Three towns, three horrors — and business as usual in the Mexican drug wars.As the country’s 114 million long-suffering citizens stumble toward presidential elections set for July 1, drug crime remains the issue uppermost in their minds — and no wonder. Eric Olson, Associate Director of the Mexico Institute, comments.
On June 21st, 2013, three experts on Mexican energy issues discussed the energy reform proposal, commenting on the urgency for change and highlighting the potential political, legal, and technical obstacles that it faces. This report summarizes the discussion and includes commentary on foreign policy implications and important international lessons to be learned.
Thinking Regionally to Compete Globally: Leveraging Migration and Human Capital in the U.S., Mexico, and Central America
Amid powerful demographic, economic and social forces reshaping Mexico and much of Central America and newfound momentum for reform of the U.S. immigration system, the countries of the region have new avenues to improve opportunities for their own people and strengthen regional competitiveness with new collaborative approaches on migration and human-capital development, an influential task force convened by the Migration Policy Institute and the Wilson Center concluded in a final report.
Mexico’s anti-drug strategy upside down after Colorado legalizes marijuana-Mexico Institute in the News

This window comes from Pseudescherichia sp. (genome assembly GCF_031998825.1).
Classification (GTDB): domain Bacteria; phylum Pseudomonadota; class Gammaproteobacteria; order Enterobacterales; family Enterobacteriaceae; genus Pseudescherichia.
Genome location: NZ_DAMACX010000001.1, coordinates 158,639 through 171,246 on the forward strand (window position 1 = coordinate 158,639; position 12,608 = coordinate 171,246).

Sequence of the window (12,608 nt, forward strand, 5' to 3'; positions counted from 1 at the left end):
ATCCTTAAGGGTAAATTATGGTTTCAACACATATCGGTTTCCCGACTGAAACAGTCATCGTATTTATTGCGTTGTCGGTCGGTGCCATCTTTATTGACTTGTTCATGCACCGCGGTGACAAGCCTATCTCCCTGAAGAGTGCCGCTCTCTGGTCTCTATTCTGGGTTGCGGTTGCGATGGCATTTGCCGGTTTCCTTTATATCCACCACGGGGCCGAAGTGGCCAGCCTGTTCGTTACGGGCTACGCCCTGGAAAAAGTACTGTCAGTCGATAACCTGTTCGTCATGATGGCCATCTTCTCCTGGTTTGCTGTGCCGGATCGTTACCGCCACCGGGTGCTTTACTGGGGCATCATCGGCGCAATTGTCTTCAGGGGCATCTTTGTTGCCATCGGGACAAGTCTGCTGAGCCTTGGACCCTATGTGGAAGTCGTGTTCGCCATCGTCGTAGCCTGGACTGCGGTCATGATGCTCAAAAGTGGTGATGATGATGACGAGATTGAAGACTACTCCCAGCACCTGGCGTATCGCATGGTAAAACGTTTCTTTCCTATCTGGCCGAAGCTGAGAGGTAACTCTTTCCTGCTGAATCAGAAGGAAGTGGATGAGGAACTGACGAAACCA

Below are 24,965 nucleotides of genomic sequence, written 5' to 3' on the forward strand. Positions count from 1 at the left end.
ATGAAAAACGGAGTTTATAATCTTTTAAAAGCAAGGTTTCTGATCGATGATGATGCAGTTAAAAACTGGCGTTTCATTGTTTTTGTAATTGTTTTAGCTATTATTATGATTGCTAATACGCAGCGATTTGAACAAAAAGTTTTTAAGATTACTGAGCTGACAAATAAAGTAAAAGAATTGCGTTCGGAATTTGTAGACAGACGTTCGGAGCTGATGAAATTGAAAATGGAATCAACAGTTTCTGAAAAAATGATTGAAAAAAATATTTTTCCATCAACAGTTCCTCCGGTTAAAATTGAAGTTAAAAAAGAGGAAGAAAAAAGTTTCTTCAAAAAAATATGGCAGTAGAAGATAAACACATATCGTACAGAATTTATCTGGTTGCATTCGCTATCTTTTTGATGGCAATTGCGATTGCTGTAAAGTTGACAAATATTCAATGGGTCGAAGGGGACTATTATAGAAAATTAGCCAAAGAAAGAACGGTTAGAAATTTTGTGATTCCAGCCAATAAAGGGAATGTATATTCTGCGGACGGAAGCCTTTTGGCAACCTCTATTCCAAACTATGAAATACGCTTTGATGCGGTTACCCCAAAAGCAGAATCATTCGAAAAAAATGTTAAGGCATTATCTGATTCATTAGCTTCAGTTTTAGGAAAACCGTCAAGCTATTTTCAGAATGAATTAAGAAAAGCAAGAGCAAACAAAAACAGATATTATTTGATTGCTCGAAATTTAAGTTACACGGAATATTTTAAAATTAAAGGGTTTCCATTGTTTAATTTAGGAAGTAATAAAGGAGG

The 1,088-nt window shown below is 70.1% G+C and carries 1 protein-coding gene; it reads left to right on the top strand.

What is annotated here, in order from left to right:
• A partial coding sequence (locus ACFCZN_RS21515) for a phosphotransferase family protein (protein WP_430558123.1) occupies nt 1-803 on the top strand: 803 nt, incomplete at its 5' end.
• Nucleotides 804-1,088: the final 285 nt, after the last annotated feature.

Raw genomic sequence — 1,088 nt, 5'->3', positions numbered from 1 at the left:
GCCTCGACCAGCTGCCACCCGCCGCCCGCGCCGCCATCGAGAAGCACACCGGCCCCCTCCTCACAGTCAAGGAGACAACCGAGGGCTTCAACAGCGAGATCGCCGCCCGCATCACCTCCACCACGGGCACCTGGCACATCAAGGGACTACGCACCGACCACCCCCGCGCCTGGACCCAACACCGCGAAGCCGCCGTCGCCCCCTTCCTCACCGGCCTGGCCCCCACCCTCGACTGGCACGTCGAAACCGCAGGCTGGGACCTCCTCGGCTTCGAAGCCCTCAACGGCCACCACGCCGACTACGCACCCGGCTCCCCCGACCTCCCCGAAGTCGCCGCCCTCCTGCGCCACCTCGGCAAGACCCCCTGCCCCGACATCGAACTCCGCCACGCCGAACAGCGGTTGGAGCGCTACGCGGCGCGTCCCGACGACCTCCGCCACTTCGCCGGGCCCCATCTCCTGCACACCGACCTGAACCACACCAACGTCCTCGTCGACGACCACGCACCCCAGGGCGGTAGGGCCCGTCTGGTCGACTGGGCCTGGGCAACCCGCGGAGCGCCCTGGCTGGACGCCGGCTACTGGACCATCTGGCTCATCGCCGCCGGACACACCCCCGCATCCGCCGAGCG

“There is a sense of frustration throughout Latin America about the steep costs of confronting drug trafficking. And these votes in the United States, and the reaction to them, might signal a willingness for the countries to think outside of the box on drug policy,” said Eric Olson, associate director of the Mexico Institute at the Wilson Center in Washington
A panel of experts assessed the potential effects of the United States and Canada shifting North American oil supplies in light of Mexico's projected decline in oil production. At the conference, hosted by the Wilson Center's Canada, Mexico, and Brazil Institutes, they also examined the prospects of Brazil emerging as a major oil supplier.
Mexico's old guard sailed back into power after a 12-year hiatus Sunday as the official preliminary vote count handed a victory to Enrique Pena Nieto, whose party was long accused of ruling the country through corruption and patronage. Mexico Institute's Eric Olson comments.
Marking the 10th anniversary of this historic agreement, the Wilson Center convened a two-day conference to assess the impact of NAFTA, the lessons the agreement may hold for deepening North American ties and future trade agreements, and the international effort to “get globalization right.”